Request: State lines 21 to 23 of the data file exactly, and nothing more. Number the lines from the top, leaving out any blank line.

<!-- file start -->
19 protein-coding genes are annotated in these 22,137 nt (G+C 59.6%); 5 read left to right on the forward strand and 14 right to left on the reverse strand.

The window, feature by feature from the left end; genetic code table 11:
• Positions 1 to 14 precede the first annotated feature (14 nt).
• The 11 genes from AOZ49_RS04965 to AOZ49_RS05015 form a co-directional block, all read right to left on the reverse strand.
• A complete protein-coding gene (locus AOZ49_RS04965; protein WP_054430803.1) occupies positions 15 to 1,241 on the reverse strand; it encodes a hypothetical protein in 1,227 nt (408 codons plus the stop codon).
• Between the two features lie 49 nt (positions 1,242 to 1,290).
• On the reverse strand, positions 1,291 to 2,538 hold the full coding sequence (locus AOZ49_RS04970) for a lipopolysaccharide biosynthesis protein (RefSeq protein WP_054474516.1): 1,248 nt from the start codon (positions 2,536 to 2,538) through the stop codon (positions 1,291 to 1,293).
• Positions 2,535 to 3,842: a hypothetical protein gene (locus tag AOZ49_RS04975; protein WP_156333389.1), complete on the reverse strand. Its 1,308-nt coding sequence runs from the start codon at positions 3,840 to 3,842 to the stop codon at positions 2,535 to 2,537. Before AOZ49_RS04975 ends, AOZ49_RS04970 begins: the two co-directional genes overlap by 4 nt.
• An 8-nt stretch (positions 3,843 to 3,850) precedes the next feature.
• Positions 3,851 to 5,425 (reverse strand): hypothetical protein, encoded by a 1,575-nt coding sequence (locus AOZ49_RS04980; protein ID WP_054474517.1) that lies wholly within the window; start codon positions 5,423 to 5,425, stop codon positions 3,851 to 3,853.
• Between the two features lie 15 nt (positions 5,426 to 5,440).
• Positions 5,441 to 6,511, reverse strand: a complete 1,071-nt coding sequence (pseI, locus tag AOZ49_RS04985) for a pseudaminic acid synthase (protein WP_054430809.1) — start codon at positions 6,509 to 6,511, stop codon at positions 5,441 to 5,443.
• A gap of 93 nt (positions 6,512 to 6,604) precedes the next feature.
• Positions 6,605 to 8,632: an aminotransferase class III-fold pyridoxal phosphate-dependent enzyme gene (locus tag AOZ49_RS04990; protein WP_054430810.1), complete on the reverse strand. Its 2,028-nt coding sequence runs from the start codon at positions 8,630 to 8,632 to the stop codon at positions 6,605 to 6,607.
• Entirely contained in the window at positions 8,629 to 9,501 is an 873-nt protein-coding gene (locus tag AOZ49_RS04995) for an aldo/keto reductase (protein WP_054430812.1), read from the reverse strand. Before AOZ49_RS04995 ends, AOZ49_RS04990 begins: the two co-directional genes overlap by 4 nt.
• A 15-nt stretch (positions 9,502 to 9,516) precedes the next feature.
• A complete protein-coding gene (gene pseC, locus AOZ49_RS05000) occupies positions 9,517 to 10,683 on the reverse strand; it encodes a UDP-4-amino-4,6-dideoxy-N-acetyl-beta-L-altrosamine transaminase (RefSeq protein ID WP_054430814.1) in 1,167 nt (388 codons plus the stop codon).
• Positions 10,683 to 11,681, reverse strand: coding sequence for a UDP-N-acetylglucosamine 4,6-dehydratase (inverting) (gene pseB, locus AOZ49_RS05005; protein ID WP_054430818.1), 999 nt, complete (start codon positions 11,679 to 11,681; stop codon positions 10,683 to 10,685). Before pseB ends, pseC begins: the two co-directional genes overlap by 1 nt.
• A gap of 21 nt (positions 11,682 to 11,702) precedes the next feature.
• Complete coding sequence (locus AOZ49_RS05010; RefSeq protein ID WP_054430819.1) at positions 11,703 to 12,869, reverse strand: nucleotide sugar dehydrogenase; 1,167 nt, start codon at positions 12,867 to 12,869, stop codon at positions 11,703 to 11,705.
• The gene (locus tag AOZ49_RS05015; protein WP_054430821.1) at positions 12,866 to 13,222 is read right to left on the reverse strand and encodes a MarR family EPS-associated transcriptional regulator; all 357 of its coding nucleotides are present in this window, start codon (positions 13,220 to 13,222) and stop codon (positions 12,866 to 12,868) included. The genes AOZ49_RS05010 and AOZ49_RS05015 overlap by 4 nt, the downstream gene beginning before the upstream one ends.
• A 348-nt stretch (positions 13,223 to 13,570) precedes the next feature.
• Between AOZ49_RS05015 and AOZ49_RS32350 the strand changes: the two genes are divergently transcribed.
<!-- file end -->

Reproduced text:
• The gene (locus tag AOZ49_RS05015; protein WP_054430821.1) at positions 12,866 to 13,222 is read right to left on the reverse strand and encodes a MarR family EPS-associated transcriptional regulator; all 357 of its coding nucleotides are present in this window, start codon (positions 13,220 to 13,222) and stop codon (positions 12,866 to 12,868) included. The genes AOZ49_RS05010 and AOZ49_RS05015 overlap by 4 nt, the downstream gene beginning before the upstream one ends.
• A 348-nt stretch (positions 13,223 to 13,570) precedes the next feature.
• Between AOZ49_RS05015 and AOZ49_RS32350 the strand changes: the two genes are divergently transcribed.